The working environment is often the key clincher as to which pallet material to use but in many handling operations more than one type of pallet material can be used so are you using the best? As with buying forklifts, it is the life-cycle costs that should concentrate minds, not the initial purchase costs, but should not environmental issues be included in them?

The battle for market share between wood versus plastic paper and composites has raged for many years but hitherto has had little effect on the market shares held by each material, with wood still dominant at 90% and plastic 4.5-5%, followed by fast-growing paper (Pallite) and composites. But if the environmental costs of each material vying for attention were fully understood and factored in would that finally shift the current, long-held market shares of each? It’s difficult to say but one thing seems reasonably certain as the impact of climate change on logistics costs, in particular, shines the spotlight on environmental costs, with likely legislation to follow that will force a rethink of how your supply chain operations impact us all and what changes you may be encouraged to make.

There are some ways to improve one’s environmental credentials without having to use pallets at all, but curiously, perhaps, have not had much impact so far. The oldest of these is the slip sheet, made of thin, strong plastic, that weighs and costs far less than wood/plastic and takes up far less space, with obvious benefits for freight costs and the environment. It does, however, require initial investment in forklift attachments and inverters at each end of the supply chain. Sacked loads are especially suited for palletless loads when stretchwrapped to leave fork voids at the load base, as in the Mollers’ system.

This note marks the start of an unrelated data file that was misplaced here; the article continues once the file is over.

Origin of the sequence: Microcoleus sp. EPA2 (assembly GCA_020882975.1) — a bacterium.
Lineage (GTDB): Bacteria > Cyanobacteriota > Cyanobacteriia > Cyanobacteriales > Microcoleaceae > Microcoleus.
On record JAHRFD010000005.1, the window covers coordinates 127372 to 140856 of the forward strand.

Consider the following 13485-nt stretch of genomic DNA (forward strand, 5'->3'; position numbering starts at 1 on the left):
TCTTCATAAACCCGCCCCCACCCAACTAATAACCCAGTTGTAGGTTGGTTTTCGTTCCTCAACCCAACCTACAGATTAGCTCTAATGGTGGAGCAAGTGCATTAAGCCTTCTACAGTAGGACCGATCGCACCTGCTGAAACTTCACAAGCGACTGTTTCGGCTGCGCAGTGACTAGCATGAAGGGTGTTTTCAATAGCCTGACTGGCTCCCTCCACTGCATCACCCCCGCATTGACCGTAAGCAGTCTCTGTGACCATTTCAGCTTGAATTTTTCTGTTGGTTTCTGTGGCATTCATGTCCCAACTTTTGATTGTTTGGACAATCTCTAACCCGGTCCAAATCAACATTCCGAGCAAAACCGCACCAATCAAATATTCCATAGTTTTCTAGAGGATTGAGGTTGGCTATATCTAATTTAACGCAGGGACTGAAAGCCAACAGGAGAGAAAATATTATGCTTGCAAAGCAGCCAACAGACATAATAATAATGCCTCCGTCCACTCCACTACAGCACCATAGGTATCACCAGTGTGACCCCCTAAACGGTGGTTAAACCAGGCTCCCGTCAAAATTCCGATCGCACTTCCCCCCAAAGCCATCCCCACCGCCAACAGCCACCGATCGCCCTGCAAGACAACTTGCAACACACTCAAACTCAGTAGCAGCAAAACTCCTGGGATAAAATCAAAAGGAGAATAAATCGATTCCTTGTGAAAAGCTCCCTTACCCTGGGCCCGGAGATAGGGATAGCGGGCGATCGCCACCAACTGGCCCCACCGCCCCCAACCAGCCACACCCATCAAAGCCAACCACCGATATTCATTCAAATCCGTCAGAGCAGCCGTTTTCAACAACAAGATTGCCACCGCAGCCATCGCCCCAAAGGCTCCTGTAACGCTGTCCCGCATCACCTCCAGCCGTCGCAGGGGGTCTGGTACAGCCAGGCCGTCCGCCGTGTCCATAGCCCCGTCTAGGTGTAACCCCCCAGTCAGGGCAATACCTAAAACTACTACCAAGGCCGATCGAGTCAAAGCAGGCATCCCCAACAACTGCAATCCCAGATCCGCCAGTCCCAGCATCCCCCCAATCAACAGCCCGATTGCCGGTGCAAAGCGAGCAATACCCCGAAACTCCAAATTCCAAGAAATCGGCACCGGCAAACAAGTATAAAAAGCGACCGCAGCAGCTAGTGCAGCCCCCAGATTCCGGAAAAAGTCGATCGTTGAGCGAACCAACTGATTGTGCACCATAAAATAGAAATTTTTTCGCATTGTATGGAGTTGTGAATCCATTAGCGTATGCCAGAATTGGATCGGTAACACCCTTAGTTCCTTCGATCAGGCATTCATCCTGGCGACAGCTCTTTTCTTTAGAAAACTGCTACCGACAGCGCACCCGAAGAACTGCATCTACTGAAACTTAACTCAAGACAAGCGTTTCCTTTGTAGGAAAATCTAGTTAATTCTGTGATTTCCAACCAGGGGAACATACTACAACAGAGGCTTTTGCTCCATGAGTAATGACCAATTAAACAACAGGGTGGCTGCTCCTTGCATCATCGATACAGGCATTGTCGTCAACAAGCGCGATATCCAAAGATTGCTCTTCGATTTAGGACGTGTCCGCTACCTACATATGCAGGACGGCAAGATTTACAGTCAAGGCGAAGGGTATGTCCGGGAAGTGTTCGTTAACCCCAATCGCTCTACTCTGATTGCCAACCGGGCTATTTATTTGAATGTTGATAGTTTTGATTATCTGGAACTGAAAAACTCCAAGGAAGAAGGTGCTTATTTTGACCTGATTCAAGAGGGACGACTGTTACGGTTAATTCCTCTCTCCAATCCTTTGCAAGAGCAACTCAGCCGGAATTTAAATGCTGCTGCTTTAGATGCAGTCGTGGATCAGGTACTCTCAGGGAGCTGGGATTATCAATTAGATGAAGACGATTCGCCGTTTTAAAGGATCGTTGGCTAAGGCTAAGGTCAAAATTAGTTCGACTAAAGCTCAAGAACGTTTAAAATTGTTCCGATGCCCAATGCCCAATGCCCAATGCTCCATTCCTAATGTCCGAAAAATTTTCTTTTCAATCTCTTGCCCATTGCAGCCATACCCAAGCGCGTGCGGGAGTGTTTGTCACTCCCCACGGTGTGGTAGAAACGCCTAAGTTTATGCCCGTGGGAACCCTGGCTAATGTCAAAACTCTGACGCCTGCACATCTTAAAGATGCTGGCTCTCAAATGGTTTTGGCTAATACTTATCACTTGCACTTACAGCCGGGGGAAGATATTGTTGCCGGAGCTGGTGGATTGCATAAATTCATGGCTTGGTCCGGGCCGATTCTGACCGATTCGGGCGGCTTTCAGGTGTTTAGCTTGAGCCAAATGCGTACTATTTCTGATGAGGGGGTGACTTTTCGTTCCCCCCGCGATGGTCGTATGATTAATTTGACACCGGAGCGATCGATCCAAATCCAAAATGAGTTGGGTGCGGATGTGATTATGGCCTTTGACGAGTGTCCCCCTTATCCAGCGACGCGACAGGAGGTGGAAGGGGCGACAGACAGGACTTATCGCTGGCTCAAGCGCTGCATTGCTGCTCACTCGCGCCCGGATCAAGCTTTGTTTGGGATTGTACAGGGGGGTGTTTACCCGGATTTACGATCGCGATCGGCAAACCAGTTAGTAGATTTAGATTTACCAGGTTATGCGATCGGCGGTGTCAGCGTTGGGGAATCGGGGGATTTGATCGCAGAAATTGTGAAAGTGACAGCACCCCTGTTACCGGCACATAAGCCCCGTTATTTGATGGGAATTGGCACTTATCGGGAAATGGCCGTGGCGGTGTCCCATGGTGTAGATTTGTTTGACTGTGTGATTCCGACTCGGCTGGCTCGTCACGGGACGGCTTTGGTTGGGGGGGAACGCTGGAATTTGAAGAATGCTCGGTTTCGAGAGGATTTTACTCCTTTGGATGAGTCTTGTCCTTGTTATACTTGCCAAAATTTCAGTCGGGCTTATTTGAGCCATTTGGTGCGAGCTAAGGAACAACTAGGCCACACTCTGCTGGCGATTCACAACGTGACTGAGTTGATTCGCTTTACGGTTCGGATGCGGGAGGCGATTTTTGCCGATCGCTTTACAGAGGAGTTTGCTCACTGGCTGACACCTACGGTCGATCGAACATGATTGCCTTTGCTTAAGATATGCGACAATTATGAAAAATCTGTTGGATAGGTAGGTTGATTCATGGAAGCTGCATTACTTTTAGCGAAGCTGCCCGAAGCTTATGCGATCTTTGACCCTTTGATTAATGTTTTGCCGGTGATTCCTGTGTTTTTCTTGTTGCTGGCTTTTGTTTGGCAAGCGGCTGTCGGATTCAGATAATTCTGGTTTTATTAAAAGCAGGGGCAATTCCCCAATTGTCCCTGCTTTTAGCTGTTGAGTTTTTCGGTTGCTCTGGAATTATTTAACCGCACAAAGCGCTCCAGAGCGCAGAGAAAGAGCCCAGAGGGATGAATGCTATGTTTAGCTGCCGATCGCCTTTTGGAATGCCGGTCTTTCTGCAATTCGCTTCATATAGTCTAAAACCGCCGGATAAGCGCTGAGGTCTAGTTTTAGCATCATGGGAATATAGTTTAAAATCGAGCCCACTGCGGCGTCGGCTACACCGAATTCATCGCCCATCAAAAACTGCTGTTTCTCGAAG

In closed loop scenarios the metal roll containers, albeit a form of pallet, have replaced the wood/plastic pallets significantly in the retail sector, and in so doing greatly enhanced the materials handling function.

These roll containers can also serve as return loads for compacted cardboard box waste, a task now made much simpler thanks to the recently-invented Spacemaker card crusher which enters a roll container full of cardboard waste boxes and compresses with a 5 to 1 ratio without damage to the roll containers. Asda is now rolling these out big time.

Changes in the way we all shop will also affect demand for pallets. Online shopping, for example, is boosting demand for automated warehouses which are geared solely to order picking by robots interfacing with plastic containers. Previously, under conventional supply chain models, palletised loads wold go from manufacturers to RDCs and from there to large/ medium-sized shops for storage in their back warehouses before being put out on shelf display.

Much has been said that automated warehouses favour plastic pallets over wood, partly because of the former’s greater dimensional accuracy and integrity. While this is a valid point it does not mean that wood is always at a disadvantage here provided the junk quality wood pallets are eschewed in favour of the solid, dimensionally accurate timber pallets from the likes of Chep and LPR. Plastic pallets, it should be said, are up to five times more costly than wood, which initially can be a big cost burden when storing many thousands of them, but they can last 10 times longer than wood and so careful analysis is needed when arriving at an accurate lifecycle cost comparison. To some extent, too, despite plastic per se being pilloried over environmental issues it is no longer quite so villainous. As Jim Hardisty, MD of, points out 90% of the plastic pallets his company makes are made from recycled plastic.


Features Editor